References in classic literature ?
demanded the Indian, who expected his reply with that sort of interest that a man feels in the confirmation of testimony, at which he marvels even while he respects it; "the fathers of Chingachgook have not lied
The assistance he thought of, I dare say, was only such as might be reasonably expected of you; for instance, such as looking out for a comfortable small house for them, helping them to move their things, and sending them presents of fish and game, and so forth, whenever they are in season.
And Norah was wrong to place a scruple of pride, and a hopeless belief in her sister which no strangers can be expected to share, above the higher claims of an attachment which might have secured the happiness and the prosperity of her future life.
But a nation of philosophers is as little to be expected as the philosophical race of kings wished for by Plato.
Collins expected the scene to inspire, and was but slightly affected by his enumeration of the windows in front of the house, and his relation of what the glazing altogether had originally cost Sir Lewis de Bourgh.
as it was; for, by this time, such a feeling existed in our extreme cote gauche, that it may be questioned if the handkerchiefs of that end of the piece would have behaved themselves in the wardrobe of the dauphine with the discretion and prudence that are expected from every thing around the person of a princess of her exalted rank and excellent character.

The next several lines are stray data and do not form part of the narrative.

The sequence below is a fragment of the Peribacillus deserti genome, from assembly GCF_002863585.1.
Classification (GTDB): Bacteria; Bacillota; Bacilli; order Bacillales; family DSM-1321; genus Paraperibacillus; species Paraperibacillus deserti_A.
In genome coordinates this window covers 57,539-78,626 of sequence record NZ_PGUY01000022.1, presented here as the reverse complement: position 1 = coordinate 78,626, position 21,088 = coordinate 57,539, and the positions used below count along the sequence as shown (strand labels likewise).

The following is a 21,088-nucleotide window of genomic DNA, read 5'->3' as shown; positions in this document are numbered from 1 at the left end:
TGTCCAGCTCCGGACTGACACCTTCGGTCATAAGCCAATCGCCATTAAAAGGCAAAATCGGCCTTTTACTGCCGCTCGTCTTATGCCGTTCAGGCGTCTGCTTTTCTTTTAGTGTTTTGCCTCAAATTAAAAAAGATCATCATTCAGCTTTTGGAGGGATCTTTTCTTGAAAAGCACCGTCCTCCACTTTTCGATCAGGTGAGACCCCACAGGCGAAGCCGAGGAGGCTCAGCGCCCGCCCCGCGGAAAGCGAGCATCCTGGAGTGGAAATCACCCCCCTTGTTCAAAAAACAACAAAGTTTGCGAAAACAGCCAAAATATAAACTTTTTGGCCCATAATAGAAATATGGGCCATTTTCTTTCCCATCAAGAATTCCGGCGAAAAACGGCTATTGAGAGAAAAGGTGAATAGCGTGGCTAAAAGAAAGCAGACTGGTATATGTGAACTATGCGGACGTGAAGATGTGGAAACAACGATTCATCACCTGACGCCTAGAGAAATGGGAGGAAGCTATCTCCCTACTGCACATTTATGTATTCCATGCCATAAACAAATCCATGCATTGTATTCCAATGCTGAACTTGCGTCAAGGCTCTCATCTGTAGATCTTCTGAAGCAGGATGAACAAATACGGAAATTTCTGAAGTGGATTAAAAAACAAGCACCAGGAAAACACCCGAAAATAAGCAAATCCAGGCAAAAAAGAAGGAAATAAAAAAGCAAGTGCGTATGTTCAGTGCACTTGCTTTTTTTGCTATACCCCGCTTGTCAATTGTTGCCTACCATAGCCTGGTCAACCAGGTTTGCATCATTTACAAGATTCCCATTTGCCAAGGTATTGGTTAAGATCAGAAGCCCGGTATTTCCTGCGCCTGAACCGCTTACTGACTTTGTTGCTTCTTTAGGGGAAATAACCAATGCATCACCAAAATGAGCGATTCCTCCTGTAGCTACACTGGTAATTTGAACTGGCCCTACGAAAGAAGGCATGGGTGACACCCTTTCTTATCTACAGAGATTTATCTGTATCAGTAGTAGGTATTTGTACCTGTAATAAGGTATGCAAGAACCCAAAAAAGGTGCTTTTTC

Sir Edward was surprised; he had perhaps little expected to meet with so spirited an opposition to his will.
It gave me the idea that he expected to be called, and intended to remain in sight, or within hail.
Who would have expected such a rise in the river in summer-time
He had not expected Strickland to take him up on the spot and make his preparations to go there and then; above all, he had not expected his wife's decision to go with him.
Before going to Tuskegee I had expected to find there a building and all the necessary apparatus ready for me to begin teaching.
I could see, it is true, that she expected me to be greatly struck with the magnificence that surrounded her; and, I confess, I was rather annoyed at her evident efforts to reassure me, and prevent me from being overwhelmed by so much grandeur--too much awed at the idea of encountering her husband and mother-in-law, or too much ashamed of my own humble appearance.